Dogs

Are small dogs more trainable than large dogs?

posted: 05/15/12
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Are small dogs more trainable than large dogs?
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A well-behaved pooch is simply a pleasure to own. They eliminate in the right spot, "sit" when asked, "come" when called, and walk nicely on leash. 

Dogs aren't born knowing all of these things, of course. It's up to you to teach them the right rules and appropriate boundaries so they'll be a delight -- not a demon -- to live with.

"It's very easy to forgive certain behaviors in a small dog simply because you can more easily remove them from a situation," says Karen Wild, a veteran dog trainer in England. "Nevertheless I warn owners of little dogs to ignore training at their peril."

When it comes to trainability size really doesn't matter. All dogs from working breeds to toy ones learn the exact same way. Simply put, if a dog does something and it gets him what he wants, he'll continue to do it. So, if your pup wants your attention, for example, he may jump up on you because he's learned that you'll pet him.

Diane Podolsky of The Cultured Canine, a small dog specialty training practice in New York, says physically and mentally sound dogs of any size are the easiest to teach because they're motivated by a wider range of foods, toys and favorite activities.

"Motivation is the engine of learning," explains Podolsky. "Without motivation very little, if any, learning will take place."

By using positive training methods (i.e. methods that are pain-free and force-free) dogs quickly figure out that co-operating with people gets them all sorts of wonderful things -- yummy food, long strolls, squeaky toys and lots of attention. 

Clearly communicating what you want your dog to do is vital. That's why it's important to get some professional guidance, at least initially. A few group or private sessions with an experienced dog trainer can teach you the necessary skills.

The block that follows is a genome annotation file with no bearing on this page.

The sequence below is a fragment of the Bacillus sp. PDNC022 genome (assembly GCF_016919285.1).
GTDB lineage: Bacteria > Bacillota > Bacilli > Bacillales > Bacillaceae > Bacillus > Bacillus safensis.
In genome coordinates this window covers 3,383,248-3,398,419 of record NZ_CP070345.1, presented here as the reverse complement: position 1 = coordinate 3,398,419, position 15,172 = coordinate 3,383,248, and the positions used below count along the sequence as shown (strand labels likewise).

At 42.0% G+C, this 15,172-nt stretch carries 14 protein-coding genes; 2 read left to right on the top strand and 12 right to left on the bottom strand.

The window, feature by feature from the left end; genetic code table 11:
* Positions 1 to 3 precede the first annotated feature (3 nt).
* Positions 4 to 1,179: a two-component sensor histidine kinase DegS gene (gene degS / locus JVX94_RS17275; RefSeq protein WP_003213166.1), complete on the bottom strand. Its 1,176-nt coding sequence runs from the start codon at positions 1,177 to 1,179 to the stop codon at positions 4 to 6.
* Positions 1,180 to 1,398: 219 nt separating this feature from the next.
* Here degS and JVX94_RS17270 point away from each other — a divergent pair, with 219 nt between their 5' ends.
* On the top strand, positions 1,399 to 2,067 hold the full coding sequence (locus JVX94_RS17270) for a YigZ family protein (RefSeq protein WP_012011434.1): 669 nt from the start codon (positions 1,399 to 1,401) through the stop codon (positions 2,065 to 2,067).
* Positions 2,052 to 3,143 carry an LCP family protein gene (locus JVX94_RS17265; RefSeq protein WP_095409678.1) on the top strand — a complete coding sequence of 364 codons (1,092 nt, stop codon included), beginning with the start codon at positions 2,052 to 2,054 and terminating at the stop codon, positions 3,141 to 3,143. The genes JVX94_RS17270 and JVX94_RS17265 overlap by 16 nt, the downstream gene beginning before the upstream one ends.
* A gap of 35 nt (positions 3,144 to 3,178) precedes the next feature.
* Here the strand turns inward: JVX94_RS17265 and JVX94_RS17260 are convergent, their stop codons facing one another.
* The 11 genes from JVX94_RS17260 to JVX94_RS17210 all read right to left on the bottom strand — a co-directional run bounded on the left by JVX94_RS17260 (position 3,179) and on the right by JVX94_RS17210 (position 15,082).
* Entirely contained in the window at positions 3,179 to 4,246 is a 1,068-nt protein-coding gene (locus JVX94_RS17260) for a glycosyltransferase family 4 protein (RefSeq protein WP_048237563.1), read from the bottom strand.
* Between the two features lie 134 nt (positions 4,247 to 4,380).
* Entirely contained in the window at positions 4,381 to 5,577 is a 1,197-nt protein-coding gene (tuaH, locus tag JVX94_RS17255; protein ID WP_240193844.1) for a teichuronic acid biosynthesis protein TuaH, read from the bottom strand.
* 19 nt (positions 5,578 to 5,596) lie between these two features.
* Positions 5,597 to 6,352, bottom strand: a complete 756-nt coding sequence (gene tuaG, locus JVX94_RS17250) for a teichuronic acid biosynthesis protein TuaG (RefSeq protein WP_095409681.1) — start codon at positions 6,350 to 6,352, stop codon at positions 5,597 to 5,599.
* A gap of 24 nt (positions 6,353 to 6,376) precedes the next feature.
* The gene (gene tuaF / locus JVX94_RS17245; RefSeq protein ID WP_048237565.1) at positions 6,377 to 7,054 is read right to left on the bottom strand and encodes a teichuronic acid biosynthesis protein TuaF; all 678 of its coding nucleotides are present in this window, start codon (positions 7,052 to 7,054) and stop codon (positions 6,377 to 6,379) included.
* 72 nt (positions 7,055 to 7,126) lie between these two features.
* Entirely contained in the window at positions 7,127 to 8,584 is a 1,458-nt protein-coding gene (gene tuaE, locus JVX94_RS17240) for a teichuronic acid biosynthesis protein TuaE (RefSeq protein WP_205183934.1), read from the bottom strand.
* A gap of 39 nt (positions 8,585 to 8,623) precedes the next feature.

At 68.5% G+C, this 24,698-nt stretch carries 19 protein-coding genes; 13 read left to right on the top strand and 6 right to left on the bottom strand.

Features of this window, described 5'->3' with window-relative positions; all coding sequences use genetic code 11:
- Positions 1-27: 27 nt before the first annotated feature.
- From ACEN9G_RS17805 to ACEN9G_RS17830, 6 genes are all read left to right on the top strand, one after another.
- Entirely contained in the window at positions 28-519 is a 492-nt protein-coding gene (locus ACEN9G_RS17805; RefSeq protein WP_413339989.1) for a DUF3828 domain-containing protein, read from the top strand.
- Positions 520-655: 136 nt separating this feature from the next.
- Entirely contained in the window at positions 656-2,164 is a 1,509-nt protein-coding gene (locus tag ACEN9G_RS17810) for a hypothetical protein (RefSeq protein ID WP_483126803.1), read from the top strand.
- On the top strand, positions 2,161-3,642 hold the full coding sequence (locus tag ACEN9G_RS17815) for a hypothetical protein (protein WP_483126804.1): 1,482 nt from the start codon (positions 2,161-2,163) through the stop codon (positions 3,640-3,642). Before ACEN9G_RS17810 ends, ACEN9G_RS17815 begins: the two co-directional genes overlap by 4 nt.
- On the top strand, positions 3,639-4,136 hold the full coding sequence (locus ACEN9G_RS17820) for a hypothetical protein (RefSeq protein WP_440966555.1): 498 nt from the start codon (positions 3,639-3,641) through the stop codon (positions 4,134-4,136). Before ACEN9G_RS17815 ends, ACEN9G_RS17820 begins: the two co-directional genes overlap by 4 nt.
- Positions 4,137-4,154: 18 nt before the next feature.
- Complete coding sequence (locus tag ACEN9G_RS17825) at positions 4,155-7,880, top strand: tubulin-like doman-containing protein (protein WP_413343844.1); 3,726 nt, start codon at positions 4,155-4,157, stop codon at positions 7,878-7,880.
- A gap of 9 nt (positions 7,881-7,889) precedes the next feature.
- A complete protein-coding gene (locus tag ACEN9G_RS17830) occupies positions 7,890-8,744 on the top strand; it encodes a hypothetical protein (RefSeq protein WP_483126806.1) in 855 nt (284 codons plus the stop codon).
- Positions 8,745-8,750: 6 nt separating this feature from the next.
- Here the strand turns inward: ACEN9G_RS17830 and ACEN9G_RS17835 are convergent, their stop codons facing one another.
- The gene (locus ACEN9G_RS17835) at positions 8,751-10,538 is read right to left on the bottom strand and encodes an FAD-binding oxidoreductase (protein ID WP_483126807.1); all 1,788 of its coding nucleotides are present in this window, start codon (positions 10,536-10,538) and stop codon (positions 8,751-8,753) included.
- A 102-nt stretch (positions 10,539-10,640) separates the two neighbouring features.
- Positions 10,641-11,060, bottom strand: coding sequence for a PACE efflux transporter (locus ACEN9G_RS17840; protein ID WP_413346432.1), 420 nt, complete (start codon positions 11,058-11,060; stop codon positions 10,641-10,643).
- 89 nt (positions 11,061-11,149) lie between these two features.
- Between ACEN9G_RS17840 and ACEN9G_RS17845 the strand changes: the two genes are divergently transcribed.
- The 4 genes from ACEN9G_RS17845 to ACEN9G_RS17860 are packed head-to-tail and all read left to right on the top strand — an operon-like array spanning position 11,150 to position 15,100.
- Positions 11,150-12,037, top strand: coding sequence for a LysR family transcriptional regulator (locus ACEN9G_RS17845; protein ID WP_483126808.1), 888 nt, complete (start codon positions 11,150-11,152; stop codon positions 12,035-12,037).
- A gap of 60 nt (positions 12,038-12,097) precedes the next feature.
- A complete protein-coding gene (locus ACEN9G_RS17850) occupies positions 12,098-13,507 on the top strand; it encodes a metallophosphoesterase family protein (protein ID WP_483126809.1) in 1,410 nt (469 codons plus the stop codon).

How training small dogs differs

Training smaller breeds differs from larger ones in a few ways. For example, pint-sized pooches have teensy tummies so training sessions using food must be kept super short (five minutes or less) so they don't get full, and then lose interest.

"When training a Maltese or Chihuahua, you must be careful not to waste even one kibble because some of these tiny dogs only eat a quarter of a cup of food per day!" says Podolsky.

Reaching down low to give treats might be physically difficult for some people so Wild, the British dog trainer, recommends placing toy breeds on a raised surface during training.

While teaching basic obedience commands is beneficial, it's also highly important, she notes, to get small dogs used to being petted by strangers.

 "After all, everyone stops to look at and pet a small dog -- and usually without asking," says Wild. "This can be perceived as highly threatening to a dog that's not used to such behavior."

Possible roadblocks

If training doesn't go smoothly don't assume your dog is being spiteful or stupid. An underlying medical condition or behavioral problem might be to blame.

Podolsky recalls a client's Shih Tzu that struggled to retain information, even though he went through countless repetitions. Suspecting something was wrong, she suggested a visit to veterinarian, who diagnosed the dog with a tick-borne disease. After a few weeks of treatment, the little guy's learning ability snapped back to normal.

Another possible roadblock in training that both Podolsky and Wild point out is lack of proper socialization before a puppy reaches 14 weeks of age. Socialization is simply introducing a pup to new people, places and things so he's not fearful or anxious later on as an adult with new experiences.

"We can teach dogs to 'sit' when they're 5 years old," says Podolsky. "But if they don't love people -- if they weren't correctly socialized when they were very, very little -- I can't fix that."

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